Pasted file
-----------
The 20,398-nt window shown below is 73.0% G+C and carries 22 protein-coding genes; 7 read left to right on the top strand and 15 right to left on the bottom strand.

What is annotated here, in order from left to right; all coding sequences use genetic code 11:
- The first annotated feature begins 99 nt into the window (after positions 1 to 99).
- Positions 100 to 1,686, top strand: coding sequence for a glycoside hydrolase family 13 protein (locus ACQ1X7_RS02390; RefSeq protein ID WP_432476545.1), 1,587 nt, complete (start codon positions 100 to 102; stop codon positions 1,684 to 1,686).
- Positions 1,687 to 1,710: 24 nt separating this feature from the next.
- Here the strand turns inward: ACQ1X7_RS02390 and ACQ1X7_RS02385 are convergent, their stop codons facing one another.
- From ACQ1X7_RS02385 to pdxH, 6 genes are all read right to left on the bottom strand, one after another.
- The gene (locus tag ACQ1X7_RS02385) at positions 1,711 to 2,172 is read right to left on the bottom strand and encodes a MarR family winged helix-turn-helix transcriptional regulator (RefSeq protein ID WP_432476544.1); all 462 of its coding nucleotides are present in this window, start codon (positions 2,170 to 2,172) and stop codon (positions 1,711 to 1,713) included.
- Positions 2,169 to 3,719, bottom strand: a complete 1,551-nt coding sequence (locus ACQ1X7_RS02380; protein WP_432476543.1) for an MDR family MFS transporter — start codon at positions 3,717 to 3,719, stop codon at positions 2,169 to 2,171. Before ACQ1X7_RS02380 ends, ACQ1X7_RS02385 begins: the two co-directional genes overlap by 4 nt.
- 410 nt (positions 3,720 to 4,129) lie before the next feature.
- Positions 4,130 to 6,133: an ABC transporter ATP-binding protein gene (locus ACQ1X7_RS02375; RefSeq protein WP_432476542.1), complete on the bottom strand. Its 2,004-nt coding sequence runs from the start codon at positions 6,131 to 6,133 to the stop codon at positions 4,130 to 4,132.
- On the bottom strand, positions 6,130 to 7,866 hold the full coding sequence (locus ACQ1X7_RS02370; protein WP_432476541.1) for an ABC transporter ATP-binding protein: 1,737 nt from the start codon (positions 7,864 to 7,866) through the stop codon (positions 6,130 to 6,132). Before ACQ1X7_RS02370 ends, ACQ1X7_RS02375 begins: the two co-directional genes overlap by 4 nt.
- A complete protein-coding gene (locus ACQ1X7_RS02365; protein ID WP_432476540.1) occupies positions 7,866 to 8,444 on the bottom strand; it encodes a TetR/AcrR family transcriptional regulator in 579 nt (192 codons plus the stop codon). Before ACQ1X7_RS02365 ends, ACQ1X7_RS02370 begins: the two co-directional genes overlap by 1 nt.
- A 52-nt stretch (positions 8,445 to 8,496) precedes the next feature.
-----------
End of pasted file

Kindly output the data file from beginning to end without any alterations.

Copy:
The 20,398-nt window shown below is 73.0% G+C and carries 22 protein-coding genes; 7 read left to right on the top strand and 15 right to left on the bottom strand.

What is annotated here, in order from left to right; all coding sequences use genetic code 11:
- The first annotated feature begins 99 nt into the window (after positions 1 to 99).
- Positions 100 to 1,686, top strand: coding sequence for a glycoside hydrolase family 13 protein (locus ACQ1X7_RS02390; RefSeq protein ID WP_432476545.1), 1,587 nt, complete (start codon positions 100 to 102; stop codon positions 1,684 to 1,686).
- Positions 1,687 to 1,710: 24 nt separating this feature from the next.
- Here the strand turns inward: ACQ1X7_RS02390 and ACQ1X7_RS02385 are convergent, their stop codons facing one another.
- From ACQ1X7_RS02385 to pdxH, 6 genes are all read right to left on the bottom strand, one after another.
- The gene (locus tag ACQ1X7_RS02385) at positions 1,711 to 2,172 is read right to left on the bottom strand and encodes a MarR family winged helix-turn-helix transcriptional regulator (RefSeq protein ID WP_432476544.1); all 462 of its coding nucleotides are present in this window, start codon (positions 2,170 to 2,172) and stop codon (positions 1,711 to 1,713) included.
- Positions 2,169 to 3,719, bottom strand: a complete 1,551-nt coding sequence (locus ACQ1X7_RS02380; protein WP_432476543.1) for an MDR family MFS transporter — start codon at positions 3,717 to 3,719, stop codon at positions 2,169 to 2,171. Before ACQ1X7_RS02380 ends, ACQ1X7_RS02385 begins: the two co-directional genes overlap by 4 nt.
- 410 nt (positions 3,720 to 4,129) lie before the next feature.
- Positions 4,130 to 6,133: an ABC transporter ATP-binding protein gene (locus ACQ1X7_RS02375; RefSeq protein WP_432476542.1), complete on the bottom strand. Its 2,004-nt coding sequence runs from the start codon at positions 6,131 to 6,133 to the stop codon at positions 4,130 to 4,132.
- On the bottom strand, positions 6,130 to 7,866 hold the full coding sequence (locus ACQ1X7_RS02370; protein WP_432476541.1) for an ABC transporter ATP-binding protein: 1,737 nt from the start codon (positions 7,864 to 7,866) through the stop codon (positions 6,130 to 6,132). Before ACQ1X7_RS02370 ends, ACQ1X7_RS02375 begins: the two co-directional genes overlap by 4 nt.
- A complete protein-coding gene (locus ACQ1X7_RS02365; protein ID WP_432476540.1) occupies positions 7,866 to 8,444 on the bottom strand; it encodes a TetR/AcrR family transcriptional regulator in 579 nt (192 codons plus the stop codon). Before ACQ1X7_RS02365 ends, ACQ1X7_RS02370 begins: the two co-directional genes overlap by 1 nt.
- A 52-nt stretch (positions 8,445 to 8,496) precedes the next feature.